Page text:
[Keen students of clematis will notice that the name above is not given in its usual form. For many years we have been speaking of "C. montana var. rubens" (or more casually "montana rubens"), under the impression that the form in circulation was the clematis introduced in the early 1900s by Ernest "Chinese" Wilson. Now it is known that at some point that authentic var. rubens was lost, and another clematis (or more than one) presumably derived from it took its place, thus becoming the progenitor of many -- perhaps most -- of the named "rubens" cultivars. Technically that is a genealogist's nightmare, into which we would not dream of intruding. But we follow Ruth Gooch (Clematis, The Complete Guide, 1996) in writing 'Rubens' here as a cultivar name -- sufficient warning, we hope, that the subject in the photograph is a current 'rubens' though, alas, not the original one.]
Like most of the montanas, the current 'Rubens' is a strong, rapidly growing climber -- to 10 metres (30 feet) or thereabouts, blooming abundantly in the Spring on wood of the previous year. It also has their one handicap, the limited cold-tolerance that makes them risky for gardeners in severe winter climates. Where it differs from C. montana proper is mainly in coloration: its new stems tend to be reddish rather than light green, the young foliage bronzed, and the flowers pink rather than white. There are other good forms and close relatives of montana, but except for the lovely hybrid long known as C. chrysocoma these two are the only strains that have an established role in the trade.
They have another virtue that endears them to growers. The montanas are among the easiest of all clematis to root from cuttings or grow from seed. Anyone, brown thumb or gray, can propagate a montana. And since in a year's time it will prove to be not only self-pollinating but well attuned to the mating habits of other montanas, it is not surprising that few years pass without a new named montana (most often a rubens cultivar) coming to market somewhere in the clematis world.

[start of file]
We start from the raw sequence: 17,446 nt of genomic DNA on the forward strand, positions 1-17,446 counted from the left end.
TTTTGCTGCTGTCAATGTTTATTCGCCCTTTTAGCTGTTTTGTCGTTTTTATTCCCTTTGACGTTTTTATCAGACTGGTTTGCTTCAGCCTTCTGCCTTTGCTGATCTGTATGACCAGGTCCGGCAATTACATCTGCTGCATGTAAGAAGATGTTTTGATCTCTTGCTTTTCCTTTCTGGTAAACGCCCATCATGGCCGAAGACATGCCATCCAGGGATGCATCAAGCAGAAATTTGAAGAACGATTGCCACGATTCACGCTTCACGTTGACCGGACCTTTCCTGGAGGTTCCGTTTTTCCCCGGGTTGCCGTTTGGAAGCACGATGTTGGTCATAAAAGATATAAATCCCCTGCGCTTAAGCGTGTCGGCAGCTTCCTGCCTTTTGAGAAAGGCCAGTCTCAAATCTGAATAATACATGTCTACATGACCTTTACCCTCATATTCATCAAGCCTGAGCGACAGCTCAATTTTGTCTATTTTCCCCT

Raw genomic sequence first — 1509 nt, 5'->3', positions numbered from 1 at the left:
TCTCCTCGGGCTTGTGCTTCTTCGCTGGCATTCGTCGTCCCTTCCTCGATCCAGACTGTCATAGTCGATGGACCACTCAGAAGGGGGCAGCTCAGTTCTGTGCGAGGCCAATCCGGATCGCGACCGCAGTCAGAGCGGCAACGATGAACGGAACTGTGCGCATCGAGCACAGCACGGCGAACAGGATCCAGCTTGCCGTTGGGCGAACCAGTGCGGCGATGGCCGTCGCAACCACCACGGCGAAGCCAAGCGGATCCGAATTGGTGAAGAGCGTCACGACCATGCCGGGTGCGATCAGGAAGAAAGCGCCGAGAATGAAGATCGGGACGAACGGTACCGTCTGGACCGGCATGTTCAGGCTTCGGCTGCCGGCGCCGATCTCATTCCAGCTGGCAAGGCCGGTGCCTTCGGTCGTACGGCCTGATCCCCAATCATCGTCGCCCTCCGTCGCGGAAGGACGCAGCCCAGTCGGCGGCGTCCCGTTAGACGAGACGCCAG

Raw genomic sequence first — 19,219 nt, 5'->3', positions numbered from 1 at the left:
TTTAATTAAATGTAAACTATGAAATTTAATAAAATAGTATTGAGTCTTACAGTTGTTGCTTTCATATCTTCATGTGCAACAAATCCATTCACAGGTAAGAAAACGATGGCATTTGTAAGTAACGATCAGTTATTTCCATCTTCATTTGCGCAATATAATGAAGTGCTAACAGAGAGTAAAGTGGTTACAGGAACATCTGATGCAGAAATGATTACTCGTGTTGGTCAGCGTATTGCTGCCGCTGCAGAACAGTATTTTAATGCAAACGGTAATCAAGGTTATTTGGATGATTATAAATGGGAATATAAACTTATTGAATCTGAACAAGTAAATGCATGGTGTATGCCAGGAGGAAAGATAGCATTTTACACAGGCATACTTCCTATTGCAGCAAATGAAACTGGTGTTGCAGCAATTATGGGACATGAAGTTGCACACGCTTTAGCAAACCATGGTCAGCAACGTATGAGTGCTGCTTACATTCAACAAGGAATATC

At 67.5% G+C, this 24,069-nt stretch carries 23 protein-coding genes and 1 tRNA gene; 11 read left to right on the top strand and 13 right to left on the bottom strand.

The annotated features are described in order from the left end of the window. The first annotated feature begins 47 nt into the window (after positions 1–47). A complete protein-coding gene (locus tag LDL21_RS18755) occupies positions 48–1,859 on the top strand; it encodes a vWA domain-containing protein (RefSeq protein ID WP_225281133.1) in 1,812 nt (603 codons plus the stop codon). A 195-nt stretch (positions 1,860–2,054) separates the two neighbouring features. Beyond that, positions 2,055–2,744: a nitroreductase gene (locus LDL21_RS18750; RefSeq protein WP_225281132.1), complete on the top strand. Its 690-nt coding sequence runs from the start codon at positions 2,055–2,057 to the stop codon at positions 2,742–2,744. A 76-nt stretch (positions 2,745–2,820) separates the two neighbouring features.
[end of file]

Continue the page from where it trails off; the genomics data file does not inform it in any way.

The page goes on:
At first glance it might seem that most of these named montanas differ little from one another. All are strong climbers, all suited to the same garden uses, all spectacular in full bloom, and all (or nearly all) wonderfully fragrant. Inspected close up, they all -- except for three or four exotic semidoubles -- have toothy leaves divided in threes, and flowers consisting of four tepals with little or no overlap and a central greeny-yellow eye. So why choose one rather than another? The answer of course is that the leaves and flowers can vary interestingly in their shape, size, texture, and coloration, and hence a brand new combination may always be as near as the next batch of seedlings. What, another one with pink flowers? But that "pink" can vary from the softness of a 'Pink Perfection' to the sharp rose-red of a 'Freda' just as it opens in the Spring. And how about the scent? 'Pink Perfection' has an delectable scent, and 'Freda' not much of one. The leaf-forms too have enough diversity to make one cultivar more suitable than another in some particular garden situation; for example, m. rubens and all its tribe have foliage that can handsomely cover a broad surface and weather to a deep green, but if what is wanted is a bold gesture nothing else in the family has quite the visibility of the big, wide-toothed leaflets of 'Tetrarose.' The variations go on and on.
Sometimes gardeners are deterred from planting a montana because they fear it will swamp them in sheer abundance, and of course it is true that these vines are often valued most for the volume of their coverage, and pruned but sparingly when their bloom is over. But growth can go sidewise or downward as well as upward; montanas are at home on walls, fences, arbors, and even long flights of stairs. And in each case it is truly worth knowing that they are not seriously nor permanently inconvenienced by being cut back whenever they get to be too much of a good thing.
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